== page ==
After generally remaining quiet about the accusation of sexual assault leveled against his nominee to the Supreme Court, Brett Kavanaugh, President Trump was finally unable to resist weighing in on Twitter on Friday morning.
Kavanaugh, he tweeted, was “under assault by radical left wing politicians who don’t want to know the answers” to questions about what happened the night Christine Blasey Ford says Kavanaugh tried to assault her. “Facts don’t matter,” Trump said.
It seems fair to assume that Trump’s request for a police report is not being offered in good faith. It’s known that Ford didn’t go to the police after the incident, and Trump’s apparently sardonic mention of her “loving parents” suggests that he is aware that his request is a hollow one.
Moreover, Trump — and everyone else — should be aware that reporting such incidents to authorities is the exception, not the norm. That Ford didn’t go to the police is not in any way an indication that the attack didn’t occur.
We have survey data to back that up.
In 2015, The Washington Post partnered with the Kaiser Family Foundation to investigate the prevalence of sexual assaults on college campuses. We released the results of the survey that June, having spoken with hundreds of men and women who were in or who had recently graduated from college — men and women about the age of Ford when she says she was attacked by Kavanaugh.
That study found that about a fifth of women in college reported having experienced a sexual assault of some type, with another fraction of women having experienced either another form of unwanted contact or an assault attempt.
Of the group of women who had experienced an assault or attempted assault, the majority did tell someone else about the incident. But fully one-fifth of that group never told anyone else.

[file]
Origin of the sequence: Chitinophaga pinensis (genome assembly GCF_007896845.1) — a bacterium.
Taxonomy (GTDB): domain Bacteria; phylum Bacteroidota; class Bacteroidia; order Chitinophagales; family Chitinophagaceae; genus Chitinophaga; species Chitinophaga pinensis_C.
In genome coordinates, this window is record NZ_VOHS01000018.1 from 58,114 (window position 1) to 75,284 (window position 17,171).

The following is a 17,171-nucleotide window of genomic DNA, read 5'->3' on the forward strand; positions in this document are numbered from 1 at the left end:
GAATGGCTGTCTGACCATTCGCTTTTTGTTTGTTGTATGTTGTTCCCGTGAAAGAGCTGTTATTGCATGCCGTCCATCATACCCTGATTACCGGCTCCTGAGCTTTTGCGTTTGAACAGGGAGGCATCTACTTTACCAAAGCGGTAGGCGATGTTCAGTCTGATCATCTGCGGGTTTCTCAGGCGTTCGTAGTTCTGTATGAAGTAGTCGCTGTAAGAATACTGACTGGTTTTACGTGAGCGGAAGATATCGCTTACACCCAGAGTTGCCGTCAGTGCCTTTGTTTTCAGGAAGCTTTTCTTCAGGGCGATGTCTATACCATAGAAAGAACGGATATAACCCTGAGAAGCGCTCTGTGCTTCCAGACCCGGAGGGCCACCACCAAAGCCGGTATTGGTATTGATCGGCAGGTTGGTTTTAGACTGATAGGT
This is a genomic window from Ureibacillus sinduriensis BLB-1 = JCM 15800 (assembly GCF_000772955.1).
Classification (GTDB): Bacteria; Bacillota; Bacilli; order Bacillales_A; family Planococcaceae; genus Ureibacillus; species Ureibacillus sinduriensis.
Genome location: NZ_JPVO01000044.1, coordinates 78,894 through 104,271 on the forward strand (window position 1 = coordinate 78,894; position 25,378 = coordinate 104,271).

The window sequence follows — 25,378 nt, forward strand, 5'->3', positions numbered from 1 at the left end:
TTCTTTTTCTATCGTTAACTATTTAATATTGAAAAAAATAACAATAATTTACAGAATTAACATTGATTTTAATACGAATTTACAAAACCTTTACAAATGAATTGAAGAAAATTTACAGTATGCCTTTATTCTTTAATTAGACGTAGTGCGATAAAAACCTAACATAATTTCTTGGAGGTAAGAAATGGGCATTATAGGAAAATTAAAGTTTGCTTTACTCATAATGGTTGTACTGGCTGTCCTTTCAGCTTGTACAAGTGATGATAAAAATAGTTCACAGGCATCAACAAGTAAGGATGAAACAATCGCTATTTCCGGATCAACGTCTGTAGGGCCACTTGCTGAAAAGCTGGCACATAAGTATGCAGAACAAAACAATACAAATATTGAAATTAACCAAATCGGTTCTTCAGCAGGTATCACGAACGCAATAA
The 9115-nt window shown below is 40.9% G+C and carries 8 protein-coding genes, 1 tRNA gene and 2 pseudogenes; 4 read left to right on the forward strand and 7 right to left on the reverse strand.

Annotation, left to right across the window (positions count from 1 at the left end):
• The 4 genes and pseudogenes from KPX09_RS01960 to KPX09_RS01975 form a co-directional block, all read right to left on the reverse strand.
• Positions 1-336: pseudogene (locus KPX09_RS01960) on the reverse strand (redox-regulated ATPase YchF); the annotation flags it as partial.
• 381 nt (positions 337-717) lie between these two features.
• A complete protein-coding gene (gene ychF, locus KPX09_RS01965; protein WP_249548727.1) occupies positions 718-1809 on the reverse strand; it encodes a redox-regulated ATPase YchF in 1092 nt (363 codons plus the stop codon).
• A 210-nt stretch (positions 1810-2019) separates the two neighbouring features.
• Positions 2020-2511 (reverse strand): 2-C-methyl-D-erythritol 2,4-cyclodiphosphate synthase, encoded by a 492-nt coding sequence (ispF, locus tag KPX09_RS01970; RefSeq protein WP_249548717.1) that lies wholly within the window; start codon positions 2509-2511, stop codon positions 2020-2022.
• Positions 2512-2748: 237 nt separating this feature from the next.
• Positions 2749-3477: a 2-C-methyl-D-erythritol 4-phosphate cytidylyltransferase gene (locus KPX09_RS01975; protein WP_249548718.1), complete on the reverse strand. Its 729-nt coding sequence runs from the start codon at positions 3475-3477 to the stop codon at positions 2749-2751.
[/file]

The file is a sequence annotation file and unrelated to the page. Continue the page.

Of those who had informed someone else about the incident, though, the overwhelming majority didn’t inform college authorities or the police. By 5 to 1, women were more likely to report an assault to a friend or family member than to a law enforcement official.
Perhaps, then, most of those incidents resulted in no punishment for the person accused of the attack.
This survey was conducted in 2015, in a moment when awareness of sexual assaults among friends and within peer groups was far more prevalent than in 1982, the year that Ford alleges she was assaulted. “Date rape” became a term in common usage only in the late 1980s and 1990s, according to a review of books catalogued by Google.
Again, that such incidents often go unreported isn’t new information. Houston Police Chief Art Acevedo made that point to the president on Twitter.
Again, it’s unlikely that Trump sincerely believes there is a police report that should be brought forward or that one exists. He’s making a political point, not a legal one. His tweet is meant to downplay the allegation: If it were a serious attack — a real attack — she would have gone to authorities.
We saw the same dynamic play out when his then-campaign manager Corey Lewandowski was accused of grabbing Michelle Fields, a Breitbart reporter. For days, Trump and Lewandowski denied the incident, and his supporters argued that she was exaggerating what had happened as evidenced by the lack of a police report. When she did press charges, Trump tweeted that there was “nothing there” and to “Look at tapes” of the incident to prove Lewandowski’s innocence. Eventually a tape proving his guilt emerged — from security cameras at Trump’s property in Florida where the incident occurred.
Trump was asked by CNN’s Anderson Cooper shortly after that video came out why he continued to stand behind Lewandowski.
“I back people up,” Trump said. “And I back our country up.”